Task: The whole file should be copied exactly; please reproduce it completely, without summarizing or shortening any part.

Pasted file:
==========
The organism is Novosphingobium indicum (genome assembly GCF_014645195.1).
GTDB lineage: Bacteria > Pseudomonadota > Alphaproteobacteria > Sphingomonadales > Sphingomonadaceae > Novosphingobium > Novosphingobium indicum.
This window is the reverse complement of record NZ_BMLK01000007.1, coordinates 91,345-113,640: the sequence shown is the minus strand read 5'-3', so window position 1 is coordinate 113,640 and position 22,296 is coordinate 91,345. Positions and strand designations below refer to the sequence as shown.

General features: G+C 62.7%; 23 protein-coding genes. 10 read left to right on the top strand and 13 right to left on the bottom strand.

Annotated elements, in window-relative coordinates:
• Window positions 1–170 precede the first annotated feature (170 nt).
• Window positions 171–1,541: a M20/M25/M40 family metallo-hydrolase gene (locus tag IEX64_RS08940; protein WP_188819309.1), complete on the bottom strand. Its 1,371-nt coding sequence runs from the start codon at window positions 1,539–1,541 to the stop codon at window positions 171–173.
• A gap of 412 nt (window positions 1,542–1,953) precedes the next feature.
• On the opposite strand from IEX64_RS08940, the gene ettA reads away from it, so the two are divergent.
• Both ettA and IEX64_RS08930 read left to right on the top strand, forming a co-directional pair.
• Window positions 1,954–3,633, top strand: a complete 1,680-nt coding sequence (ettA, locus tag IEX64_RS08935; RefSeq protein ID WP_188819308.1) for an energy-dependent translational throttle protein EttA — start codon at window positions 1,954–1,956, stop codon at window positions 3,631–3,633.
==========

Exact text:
The organism is Novosphingobium indicum (genome assembly GCF_014645195.1).
GTDB lineage: Bacteria > Pseudomonadota > Alphaproteobacteria > Sphingomonadales > Sphingomonadaceae > Novosphingobium > Novosphingobium indicum.
This window is the reverse complement of record NZ_BMLK01000007.1, coordinates 91,345-113,640: the sequence shown is the minus strand read 5'-3', so window position 1 is coordinate 113,640 and position 22,296 is coordinate 91,345. Positions and strand designations below refer to the sequence as shown.

General features: G+C 62.7%; 23 protein-coding genes. 10 read left to right on the top strand and 13 right to left on the bottom strand.

Annotated elements, in window-relative coordinates:
• Window positions 1–170 precede the first annotated feature (170 nt).
• Window positions 171–1,541: a M20/M25/M40 family metallo-hydrolase gene (locus tag IEX64_RS08940; protein WP_188819309.1), complete on the bottom strand. Its 1,371-nt coding sequence runs from the start codon at window positions 1,539–1,541 to the stop codon at window positions 171–173.
• A gap of 412 nt (window positions 1,542–1,953) precedes the next feature.
• On the opposite strand from IEX64_RS08940, the gene ettA reads away from it, so the two are divergent.
• Both ettA and IEX64_RS08930 read left to right on the top strand, forming a co-directional pair.
• Window positions 1,954–3,633, top strand: a complete 1,680-nt coding sequence (ettA, locus tag IEX64_RS08935; RefSeq protein ID WP_188819308.1) for an energy-dependent translational throttle protein EttA — start codon at window positions 1,954–1,956, stop codon at window positions 3,631–3,633.